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Fact Sheet: Advancing Global Security and Countering Terrorism, November 2009

Published November 24, 2009

 

This fact sheet on global security and counterterrorism is an outcome of the November, 2009 visit between President Obama and Indian Prime Minister Singh.

 

Prime Minister Manmohan Singh and President Barack Obama renewed their commitment to expand cooperation on strategic issues facing both countries and the world. They acknowledged the common threat that international terrorism poses to their homelands and to regional and global security. The numerous bilateral dialogues conducted over the last several months, the two leaders' discussions today, and the continuing actions that both countries will be taking as a result of these comprehensive meetings reflect the extensive and growing strategic partnership between the United States and India.

• In their meeting today, Prime Minister Singh and President Obama noted that the U.S.-India counterterrorism relationship has advanced in a short time to unprecedented levels of cooperation. As part of the Counterterrorism Cooperation Initiative, they committed to redouble their collective efforts to deal effectively with terrorism, while protecting their countries’ common ideals and shared values, and committed themselves to strengthening global consensus and legal regimes against terrorism.

• India reaffirmed its unilateral and voluntary moratorium on nuclear explosive testing. The United States reaffirmed its testing moratorium and its commitment to ratify the Comprehensive Test Ban Treaty and bring it into force at an early date. The two leaders agreed to consult each other regularly, as well as seek the early start of negotiations on a multilateral, non-discriminatory and internationally verifiable Fissile Material Cutoff Treaty. Prime Minister Singh and President Obama looked forward to the April 2010 Nuclear Security Summit and will work together on nuclear security to ensure its success. They affirmed their commitment to work together to prevent the spread of Weapons of Mass Destruction- and missile-related technology and to realize their shared vision of a world free of nuclear weapons.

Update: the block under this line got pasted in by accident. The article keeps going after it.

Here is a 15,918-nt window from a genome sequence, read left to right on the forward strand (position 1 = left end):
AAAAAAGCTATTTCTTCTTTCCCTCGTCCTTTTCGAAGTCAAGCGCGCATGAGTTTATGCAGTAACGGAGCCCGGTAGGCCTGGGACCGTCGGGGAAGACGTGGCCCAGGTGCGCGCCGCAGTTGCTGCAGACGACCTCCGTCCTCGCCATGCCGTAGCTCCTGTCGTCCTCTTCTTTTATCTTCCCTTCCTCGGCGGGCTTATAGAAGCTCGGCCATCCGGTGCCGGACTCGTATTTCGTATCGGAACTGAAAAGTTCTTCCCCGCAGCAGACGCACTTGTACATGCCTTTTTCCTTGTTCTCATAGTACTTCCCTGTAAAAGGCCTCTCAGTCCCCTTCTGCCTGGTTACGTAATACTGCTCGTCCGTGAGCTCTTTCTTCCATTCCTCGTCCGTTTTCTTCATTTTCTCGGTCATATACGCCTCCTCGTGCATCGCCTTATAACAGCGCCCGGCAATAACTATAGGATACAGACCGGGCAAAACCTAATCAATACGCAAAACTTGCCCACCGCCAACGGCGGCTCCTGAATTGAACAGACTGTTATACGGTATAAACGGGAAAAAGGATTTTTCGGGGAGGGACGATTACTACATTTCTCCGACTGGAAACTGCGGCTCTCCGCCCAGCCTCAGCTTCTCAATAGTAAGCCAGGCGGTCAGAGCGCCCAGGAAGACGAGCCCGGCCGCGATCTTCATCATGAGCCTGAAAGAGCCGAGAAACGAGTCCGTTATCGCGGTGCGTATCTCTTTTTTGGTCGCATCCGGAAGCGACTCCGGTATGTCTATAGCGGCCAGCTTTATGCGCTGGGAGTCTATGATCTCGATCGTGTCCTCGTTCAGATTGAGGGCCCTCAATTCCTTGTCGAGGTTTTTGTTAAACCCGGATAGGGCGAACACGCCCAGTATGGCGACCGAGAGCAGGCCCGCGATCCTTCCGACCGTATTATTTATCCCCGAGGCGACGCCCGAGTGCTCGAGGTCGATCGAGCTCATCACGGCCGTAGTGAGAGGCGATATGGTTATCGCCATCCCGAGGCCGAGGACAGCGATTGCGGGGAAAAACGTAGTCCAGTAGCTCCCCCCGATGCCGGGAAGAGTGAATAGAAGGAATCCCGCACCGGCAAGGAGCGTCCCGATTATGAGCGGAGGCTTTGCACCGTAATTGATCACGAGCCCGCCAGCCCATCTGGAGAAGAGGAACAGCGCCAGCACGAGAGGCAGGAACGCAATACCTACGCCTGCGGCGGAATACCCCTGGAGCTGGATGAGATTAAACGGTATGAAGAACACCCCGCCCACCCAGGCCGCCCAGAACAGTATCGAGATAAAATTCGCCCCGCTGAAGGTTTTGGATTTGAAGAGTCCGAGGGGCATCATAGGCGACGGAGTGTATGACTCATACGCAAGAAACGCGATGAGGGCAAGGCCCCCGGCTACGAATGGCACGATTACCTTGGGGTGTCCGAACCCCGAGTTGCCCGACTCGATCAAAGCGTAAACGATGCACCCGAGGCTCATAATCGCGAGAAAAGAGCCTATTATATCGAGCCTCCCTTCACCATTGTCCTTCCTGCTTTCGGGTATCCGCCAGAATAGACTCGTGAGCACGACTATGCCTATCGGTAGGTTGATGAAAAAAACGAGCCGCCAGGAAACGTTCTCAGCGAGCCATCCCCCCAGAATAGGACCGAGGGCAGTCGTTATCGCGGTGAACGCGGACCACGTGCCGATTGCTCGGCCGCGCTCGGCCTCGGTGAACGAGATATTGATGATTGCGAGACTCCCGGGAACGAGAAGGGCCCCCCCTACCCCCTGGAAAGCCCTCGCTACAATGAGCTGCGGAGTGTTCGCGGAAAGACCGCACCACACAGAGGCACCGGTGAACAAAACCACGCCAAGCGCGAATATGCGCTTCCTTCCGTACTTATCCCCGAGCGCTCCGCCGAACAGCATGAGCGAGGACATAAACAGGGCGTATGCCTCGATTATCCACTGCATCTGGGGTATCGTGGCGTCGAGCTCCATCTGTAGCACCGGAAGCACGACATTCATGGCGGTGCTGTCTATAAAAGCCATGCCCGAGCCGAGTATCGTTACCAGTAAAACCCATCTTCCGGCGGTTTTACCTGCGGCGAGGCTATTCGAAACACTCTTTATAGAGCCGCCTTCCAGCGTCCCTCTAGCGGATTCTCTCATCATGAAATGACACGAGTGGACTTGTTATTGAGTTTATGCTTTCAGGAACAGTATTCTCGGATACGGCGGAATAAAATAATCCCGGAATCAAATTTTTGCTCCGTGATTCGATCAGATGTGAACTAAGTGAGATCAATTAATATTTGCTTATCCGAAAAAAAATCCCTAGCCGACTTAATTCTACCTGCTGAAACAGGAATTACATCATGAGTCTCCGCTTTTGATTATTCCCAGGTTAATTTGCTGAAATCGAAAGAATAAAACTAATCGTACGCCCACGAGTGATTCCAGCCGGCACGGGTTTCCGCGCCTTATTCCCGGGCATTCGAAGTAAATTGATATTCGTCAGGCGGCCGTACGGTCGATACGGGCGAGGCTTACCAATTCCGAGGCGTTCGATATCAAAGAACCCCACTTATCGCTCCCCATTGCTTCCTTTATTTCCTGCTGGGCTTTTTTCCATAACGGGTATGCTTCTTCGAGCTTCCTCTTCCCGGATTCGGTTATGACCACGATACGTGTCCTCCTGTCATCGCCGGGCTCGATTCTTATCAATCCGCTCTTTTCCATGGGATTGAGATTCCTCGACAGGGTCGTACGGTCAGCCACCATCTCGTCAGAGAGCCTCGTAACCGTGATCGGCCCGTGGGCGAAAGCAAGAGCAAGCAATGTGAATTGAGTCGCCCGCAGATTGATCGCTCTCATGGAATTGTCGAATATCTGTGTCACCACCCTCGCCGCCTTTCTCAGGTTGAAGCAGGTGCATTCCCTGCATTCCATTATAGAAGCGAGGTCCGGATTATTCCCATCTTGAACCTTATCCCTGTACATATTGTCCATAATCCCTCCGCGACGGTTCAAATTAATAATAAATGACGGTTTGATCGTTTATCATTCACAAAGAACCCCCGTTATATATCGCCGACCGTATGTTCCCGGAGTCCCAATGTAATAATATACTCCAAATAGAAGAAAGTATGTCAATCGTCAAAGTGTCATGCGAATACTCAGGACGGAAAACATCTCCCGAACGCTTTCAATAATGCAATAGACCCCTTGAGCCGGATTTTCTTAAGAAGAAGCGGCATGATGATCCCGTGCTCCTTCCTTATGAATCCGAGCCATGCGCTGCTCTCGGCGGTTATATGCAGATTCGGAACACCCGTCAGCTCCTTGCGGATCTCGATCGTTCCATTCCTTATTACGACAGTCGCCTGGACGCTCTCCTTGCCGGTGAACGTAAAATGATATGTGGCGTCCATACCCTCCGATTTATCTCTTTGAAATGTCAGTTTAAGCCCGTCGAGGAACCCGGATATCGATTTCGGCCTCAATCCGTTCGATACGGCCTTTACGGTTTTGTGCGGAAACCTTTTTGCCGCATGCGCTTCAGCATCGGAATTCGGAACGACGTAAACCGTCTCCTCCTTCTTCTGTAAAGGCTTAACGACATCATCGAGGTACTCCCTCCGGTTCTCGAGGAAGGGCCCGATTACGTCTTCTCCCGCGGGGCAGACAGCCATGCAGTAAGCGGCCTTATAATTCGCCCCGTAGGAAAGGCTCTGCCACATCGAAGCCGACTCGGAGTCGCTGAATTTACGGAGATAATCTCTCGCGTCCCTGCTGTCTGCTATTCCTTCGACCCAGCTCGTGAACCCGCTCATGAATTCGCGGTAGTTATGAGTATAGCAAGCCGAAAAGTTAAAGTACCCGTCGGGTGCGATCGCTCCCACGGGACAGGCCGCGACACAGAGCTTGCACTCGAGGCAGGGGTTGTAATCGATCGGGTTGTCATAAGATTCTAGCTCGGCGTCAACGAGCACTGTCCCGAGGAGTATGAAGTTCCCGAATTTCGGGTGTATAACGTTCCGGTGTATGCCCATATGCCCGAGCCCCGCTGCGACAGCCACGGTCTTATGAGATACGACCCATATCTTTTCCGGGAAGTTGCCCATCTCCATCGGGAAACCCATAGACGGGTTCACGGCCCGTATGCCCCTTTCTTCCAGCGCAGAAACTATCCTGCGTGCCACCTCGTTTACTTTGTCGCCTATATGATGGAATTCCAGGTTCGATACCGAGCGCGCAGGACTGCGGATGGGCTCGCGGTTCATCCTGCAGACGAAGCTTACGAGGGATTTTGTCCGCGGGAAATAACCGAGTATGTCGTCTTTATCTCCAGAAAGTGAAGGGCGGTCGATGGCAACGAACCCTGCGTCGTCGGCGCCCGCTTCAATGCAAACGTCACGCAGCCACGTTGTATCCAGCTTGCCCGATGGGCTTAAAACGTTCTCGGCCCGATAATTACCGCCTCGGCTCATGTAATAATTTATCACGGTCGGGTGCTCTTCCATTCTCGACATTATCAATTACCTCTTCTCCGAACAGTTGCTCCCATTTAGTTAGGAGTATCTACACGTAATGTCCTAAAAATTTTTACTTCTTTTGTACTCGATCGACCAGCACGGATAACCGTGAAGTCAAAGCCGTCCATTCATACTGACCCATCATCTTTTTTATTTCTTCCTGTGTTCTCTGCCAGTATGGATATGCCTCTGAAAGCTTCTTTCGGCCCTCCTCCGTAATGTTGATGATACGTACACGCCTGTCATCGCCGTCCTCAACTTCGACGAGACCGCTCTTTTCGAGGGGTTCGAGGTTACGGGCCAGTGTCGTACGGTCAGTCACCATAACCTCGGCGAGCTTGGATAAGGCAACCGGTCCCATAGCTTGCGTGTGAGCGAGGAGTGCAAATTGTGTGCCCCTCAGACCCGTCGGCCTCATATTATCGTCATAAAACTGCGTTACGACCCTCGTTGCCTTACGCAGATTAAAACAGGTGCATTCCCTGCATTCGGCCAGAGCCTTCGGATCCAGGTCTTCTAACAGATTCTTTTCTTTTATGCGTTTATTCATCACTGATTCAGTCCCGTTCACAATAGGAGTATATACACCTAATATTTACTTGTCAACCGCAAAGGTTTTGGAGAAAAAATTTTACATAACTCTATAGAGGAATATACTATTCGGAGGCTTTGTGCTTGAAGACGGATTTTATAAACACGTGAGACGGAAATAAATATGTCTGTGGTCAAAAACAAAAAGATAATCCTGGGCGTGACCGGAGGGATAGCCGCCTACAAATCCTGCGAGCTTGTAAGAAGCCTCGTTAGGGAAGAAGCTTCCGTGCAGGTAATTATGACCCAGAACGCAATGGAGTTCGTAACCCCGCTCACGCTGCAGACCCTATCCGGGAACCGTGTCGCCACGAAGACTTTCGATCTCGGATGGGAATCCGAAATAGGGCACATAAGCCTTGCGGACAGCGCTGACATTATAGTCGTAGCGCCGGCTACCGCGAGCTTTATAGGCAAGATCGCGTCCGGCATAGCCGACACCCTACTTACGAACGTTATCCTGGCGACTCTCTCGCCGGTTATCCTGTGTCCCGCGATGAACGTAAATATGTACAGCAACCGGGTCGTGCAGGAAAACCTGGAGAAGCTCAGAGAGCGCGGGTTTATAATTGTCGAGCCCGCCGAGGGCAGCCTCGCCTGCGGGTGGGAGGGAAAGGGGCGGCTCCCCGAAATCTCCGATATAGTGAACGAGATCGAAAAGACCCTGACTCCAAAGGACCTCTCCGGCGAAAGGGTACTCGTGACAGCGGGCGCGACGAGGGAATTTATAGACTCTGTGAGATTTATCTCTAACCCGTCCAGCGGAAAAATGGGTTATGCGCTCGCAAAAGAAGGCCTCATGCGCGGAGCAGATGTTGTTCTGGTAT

• The two leaders also discussed shared interests in enhanced regional security and stability, particularly in the context of Afghanistan and Pakistan. Both the United States and India have made significant investments in development assistance to the Afghan people since late 2001, and President Obama and Prime Minister Singh agreed on the importance of close coordination among the international donor community in order to maximize the impact of assistance. As Prime Minister Singh had visited Southeast Asia in October and President Obama recently returned from a trip to East and Southeast Asia, the two leaders shared impressions of the Asia-Pacific region that represents an increasingly large share of global economic growth.

• The U.S.-India bilateral defense relationship has been on an accelerated upward trajectory in recent years. The United States is India's largest bilateral military exercise partner, and the two countries just concluded the largest-ever bilateral exercise, “Yudh Abhyas,” with the Indian Army. As India modernizes its military, President Obama hopes that U.S. equipment and technology will continue to be a part of that modernization. The recent conclusion of End-Use Monitoring language provided important momentum to enhance Indian military modernization programs. During the Defense Policy Group meetings held in New Delhi three weeks ago, the two countries committed to pursue mutually beneficial defense cooperation, including collaborating on humanitarian, maritime security and intelligence sharing efforts.

• Noting that global security encompasses a wide range of common interests, the two leaders also affirmed their nations’ commitment to work together on global challenges, as illustrated in the Global Issues Forum, held in New Delhi on November 5. The Global Issues Forum focused on how the world’s two largest democracies can form a truly global partnership by working together to meet transnational challenges through regional, international and multilateral cooperation. In the Forum, the two governments addressed concrete ways to strengthen Indian and U.S. cooperation in improving global health, food security, access to shelter and education, water management, support for the rule of law and human rights, environmental conservation and disaster management.

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